EDGE Method

EDGE™ is the method you will use to teach in your troop. The key to making EDGE™ work is to use it for all teaching opportunities.

  • Explain—The trainer explains how something is done.
  • Demonstrate—After the trainer explains, the trainer demonstrates while explaining again.
  • Guide—The learner tries the skill while the trainer guides him through it.
  • Enable—The trainee works on his own under the watchful eye of the trainer. The trainer’s role in this step is to remove any obstacles to success, which enables the learner to succeed.

The EDGE Method has been incorporated into BSA Rank Advancement in both the Tenderfoot and Life rank requirements. To make this easier to review we have included the requirements that are specific to the EDGE Method. Please note that the most complete listing of the rank requirements is in your scout handbook or by clicking the rank insignia below and reviewing the requirements directly at scouting.org.

  1. c. Using the EDGE method, teach another person how to tie the square knot.
  1. While a Star Scout, use the EDGE method to teach a younger Scout the skills from ONE of the following six choices, so that he is prepared to pass those requirements to his unit leader’s satisfaction.
  1. Second Class—7a and 7c (first aid)
    7a. Show what to do for “hurry” cases
    of stopped breathing, serious bleeding, and ingested poisoning.
    7c. Demonstrate first aid for the following:
    • Object in the eye
    • Bite of a suspected rabid animal
    • Puncture wounds from a splinter, nail, and fishhook
    • Serious burns (partial thickness, or second-degree)
    • Heat exhaustion
    • Shock
    • Heatstroke, dehydration, hypothermia, and hyperventilation
  2. Second Class—1a (outdoor skills)
    1a. Demonstrate how a compass works and how to orient a map. Explain what map symbols mean.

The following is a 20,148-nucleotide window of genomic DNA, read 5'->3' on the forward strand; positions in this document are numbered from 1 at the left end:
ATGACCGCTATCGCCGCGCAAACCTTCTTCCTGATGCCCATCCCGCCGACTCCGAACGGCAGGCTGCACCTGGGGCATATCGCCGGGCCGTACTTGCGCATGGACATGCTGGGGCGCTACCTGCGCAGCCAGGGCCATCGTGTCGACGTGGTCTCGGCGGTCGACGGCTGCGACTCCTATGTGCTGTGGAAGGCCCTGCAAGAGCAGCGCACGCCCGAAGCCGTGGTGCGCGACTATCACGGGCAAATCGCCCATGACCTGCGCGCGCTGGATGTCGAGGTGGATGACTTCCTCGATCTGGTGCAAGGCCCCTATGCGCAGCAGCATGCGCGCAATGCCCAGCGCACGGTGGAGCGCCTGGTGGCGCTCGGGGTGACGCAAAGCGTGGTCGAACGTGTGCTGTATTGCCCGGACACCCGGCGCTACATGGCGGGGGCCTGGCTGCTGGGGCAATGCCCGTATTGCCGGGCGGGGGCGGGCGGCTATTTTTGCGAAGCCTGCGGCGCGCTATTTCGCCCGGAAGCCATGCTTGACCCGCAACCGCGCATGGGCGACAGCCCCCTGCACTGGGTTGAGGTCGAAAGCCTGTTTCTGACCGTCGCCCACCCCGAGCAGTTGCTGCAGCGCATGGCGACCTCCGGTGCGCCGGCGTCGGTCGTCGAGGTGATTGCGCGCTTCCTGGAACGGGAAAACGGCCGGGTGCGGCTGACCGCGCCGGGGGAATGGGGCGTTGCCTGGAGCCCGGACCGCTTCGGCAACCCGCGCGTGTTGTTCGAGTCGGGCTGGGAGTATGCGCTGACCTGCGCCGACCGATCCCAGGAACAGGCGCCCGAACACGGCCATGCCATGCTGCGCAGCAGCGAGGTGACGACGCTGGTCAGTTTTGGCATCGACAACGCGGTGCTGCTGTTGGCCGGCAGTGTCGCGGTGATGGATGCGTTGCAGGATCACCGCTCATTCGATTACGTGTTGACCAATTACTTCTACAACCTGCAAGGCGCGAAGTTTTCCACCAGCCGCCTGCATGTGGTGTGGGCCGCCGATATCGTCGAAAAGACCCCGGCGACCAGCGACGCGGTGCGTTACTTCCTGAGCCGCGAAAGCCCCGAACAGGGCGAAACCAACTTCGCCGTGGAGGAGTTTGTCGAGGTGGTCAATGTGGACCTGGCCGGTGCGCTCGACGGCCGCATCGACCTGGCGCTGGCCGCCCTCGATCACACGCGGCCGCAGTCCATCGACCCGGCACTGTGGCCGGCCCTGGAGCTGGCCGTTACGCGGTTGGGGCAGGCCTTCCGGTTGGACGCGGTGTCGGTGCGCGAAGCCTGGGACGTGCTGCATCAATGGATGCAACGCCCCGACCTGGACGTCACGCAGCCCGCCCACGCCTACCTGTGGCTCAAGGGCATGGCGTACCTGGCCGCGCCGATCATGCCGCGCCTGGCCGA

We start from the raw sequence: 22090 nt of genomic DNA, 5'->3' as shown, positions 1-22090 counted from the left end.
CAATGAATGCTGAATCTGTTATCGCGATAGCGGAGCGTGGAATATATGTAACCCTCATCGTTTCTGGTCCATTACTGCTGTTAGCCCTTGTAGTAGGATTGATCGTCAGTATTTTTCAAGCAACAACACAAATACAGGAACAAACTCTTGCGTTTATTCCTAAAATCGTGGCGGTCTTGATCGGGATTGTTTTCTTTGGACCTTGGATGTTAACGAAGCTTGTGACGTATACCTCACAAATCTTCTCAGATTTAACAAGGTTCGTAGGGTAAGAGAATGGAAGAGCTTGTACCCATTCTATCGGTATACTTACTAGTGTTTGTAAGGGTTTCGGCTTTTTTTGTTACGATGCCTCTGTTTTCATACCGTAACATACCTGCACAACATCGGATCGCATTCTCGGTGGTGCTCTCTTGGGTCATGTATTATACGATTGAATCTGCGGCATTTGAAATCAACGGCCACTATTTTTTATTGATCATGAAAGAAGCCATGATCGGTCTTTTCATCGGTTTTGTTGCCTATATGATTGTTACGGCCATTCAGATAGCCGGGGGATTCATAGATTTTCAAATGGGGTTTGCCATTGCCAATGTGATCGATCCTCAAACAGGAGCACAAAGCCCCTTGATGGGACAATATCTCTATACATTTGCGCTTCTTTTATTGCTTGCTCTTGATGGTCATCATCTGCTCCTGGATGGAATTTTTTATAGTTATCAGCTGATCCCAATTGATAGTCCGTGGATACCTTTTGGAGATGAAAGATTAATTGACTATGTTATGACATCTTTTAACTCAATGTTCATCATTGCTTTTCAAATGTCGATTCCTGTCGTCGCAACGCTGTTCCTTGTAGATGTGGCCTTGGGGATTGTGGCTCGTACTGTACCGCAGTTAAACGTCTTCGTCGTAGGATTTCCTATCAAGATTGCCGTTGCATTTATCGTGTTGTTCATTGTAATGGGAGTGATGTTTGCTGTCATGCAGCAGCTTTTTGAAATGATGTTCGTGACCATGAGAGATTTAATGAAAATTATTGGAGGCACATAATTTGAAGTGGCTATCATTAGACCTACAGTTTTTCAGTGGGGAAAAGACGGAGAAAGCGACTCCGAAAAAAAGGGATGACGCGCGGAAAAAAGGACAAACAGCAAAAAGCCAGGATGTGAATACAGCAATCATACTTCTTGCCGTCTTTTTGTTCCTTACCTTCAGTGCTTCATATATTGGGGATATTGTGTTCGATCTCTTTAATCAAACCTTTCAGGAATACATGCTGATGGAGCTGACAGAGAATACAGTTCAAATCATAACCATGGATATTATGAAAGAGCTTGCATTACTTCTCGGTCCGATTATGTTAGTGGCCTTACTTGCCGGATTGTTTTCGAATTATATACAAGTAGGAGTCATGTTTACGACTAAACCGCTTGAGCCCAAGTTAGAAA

3. Second Class—3c, 3d, 3e, and 3f (cooking/camping)
    3c. Demonstrate proper care, sharpening, and use of the knife, saw, and ax, and describe when they should be used.
    3d. Use the tools listed in requirement 3c to prepare tinder, kindling,and fuel for a cooking fire.
    3e. Discuss when it is appropriate to use a cooking fire and a lightweight stove. Discuss the safety procedures for using both.
    3f. In an approved place and at an approved time, demonstrate how to build a fire and set up a lightweight stove. Note: Lighting the fire is not required.
  4. First Class—8a, 8b, 8c, and 8d (first aid)
    8a. Demonstrate tying the bowline knot and describe several ways it can be used.
    8b. Demonstrate bandages for a sprained ankle and for injuries on the head, the upper arm, and the collarbone.
    8c. Show how to transport by yourself, and with one other person, a person
    • From a smoke-filled room
    • With a sprained ankle, for at least 25 yards

    8d. Tell the five most common signals of a heart attack. Explain the steps (procedures) in cardiopulmonary resuscitation (CPR).

  5. First Class—1, 7a, and 7b (outdoor skills)
    1. Demonstrate how to find directions during the day and at night without using a compass.
    7a. Discuss when you should and should not use lashings. Then demonstrate tying the timber hitch and clove hitch and their use in square, shear, and diagonal lashings by joining two or more poles or staves together.
    7b. Use lashing to make a useful camp gadget.
  6. First Class—4a, 4b, and 4d (cooking/camping)
    4a. Help plan a patrol menu for one campout that includes at least one breakfast, one lunch, and one dinner, and that requires cooking at least two of the meals. Tell how the menu includes the foods from the food pyramid and meets nutritional needs.
    4b. Using the menu planned in requirement 4a, make a list showing the cost and food amounts needed to feed three or more boys and secure the ingredients.
    4d. Explain the procedures to follow in the safe handling and storage of fresh meats, dairy products, eggs, vegetables, and other perishable food products. Tell how to properly dispose of camp garbage, cans, plastic containers, and other rubbish.